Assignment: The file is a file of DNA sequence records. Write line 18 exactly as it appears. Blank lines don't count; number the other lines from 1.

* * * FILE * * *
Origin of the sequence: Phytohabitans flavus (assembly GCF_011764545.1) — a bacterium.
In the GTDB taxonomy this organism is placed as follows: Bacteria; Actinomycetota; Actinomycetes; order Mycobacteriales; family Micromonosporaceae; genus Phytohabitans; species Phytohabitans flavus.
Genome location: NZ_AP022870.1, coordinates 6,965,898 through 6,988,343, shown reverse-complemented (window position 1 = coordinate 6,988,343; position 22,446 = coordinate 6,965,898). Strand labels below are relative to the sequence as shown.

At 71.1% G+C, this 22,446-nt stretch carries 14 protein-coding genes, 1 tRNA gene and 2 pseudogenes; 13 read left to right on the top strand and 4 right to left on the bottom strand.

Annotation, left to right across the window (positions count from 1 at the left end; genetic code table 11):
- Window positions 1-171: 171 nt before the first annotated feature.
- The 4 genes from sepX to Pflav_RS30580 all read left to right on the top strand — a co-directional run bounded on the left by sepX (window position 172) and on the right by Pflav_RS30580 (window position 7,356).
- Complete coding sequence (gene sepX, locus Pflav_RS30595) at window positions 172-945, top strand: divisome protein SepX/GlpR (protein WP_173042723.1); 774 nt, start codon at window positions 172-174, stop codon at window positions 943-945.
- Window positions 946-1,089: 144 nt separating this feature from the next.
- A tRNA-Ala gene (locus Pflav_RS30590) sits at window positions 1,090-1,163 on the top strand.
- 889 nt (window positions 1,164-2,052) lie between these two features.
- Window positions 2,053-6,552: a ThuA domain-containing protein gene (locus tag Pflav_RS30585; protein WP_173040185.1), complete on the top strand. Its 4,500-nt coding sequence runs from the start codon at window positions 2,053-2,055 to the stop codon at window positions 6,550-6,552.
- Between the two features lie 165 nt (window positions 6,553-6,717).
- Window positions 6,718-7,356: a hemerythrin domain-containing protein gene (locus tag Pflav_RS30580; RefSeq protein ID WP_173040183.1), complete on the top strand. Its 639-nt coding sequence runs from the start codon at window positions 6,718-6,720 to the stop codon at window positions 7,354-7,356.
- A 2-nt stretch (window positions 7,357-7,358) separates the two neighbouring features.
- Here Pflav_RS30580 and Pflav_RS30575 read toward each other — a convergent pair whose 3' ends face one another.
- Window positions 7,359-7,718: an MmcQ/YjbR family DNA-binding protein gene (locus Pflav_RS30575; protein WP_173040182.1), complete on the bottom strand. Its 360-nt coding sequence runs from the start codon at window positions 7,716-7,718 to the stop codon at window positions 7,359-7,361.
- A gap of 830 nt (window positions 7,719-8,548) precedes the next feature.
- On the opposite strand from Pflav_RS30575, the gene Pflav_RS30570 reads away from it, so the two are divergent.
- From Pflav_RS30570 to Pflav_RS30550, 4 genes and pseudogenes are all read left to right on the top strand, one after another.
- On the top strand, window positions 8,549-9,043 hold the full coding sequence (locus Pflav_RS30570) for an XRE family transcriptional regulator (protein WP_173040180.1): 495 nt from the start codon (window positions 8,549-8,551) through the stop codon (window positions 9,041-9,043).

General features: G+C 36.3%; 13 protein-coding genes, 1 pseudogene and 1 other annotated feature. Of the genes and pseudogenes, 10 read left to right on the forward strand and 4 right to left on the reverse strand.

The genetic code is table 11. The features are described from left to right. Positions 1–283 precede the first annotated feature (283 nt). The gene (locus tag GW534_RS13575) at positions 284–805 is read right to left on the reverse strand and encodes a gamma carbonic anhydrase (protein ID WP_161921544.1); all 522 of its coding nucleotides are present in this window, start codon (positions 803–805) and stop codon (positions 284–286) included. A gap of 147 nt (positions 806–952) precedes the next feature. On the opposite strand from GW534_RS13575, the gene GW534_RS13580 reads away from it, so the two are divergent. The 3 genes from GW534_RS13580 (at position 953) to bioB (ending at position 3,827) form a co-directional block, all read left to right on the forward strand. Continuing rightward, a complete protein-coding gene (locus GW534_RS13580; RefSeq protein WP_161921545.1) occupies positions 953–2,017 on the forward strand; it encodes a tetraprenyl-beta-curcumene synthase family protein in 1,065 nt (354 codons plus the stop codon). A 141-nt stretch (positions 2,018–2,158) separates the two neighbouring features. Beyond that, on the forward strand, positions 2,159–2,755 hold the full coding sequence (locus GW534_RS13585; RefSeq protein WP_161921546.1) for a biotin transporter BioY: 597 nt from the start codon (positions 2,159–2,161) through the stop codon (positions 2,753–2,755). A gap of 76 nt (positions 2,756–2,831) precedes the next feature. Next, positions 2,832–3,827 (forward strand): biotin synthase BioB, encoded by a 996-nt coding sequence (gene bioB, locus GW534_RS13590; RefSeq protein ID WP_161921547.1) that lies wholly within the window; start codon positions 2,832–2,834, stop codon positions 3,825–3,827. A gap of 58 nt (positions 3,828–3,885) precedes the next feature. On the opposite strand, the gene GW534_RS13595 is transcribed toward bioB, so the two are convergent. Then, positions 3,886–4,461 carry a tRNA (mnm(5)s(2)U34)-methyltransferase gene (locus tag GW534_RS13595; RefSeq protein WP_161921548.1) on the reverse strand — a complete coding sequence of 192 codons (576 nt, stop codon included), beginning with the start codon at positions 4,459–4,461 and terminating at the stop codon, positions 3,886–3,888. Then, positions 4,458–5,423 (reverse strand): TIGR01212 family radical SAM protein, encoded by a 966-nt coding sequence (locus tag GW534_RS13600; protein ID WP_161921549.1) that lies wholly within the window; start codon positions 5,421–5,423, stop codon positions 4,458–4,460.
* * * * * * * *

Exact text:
- A gap of 830 nt (window positions 7,719-8,548) precedes the next feature.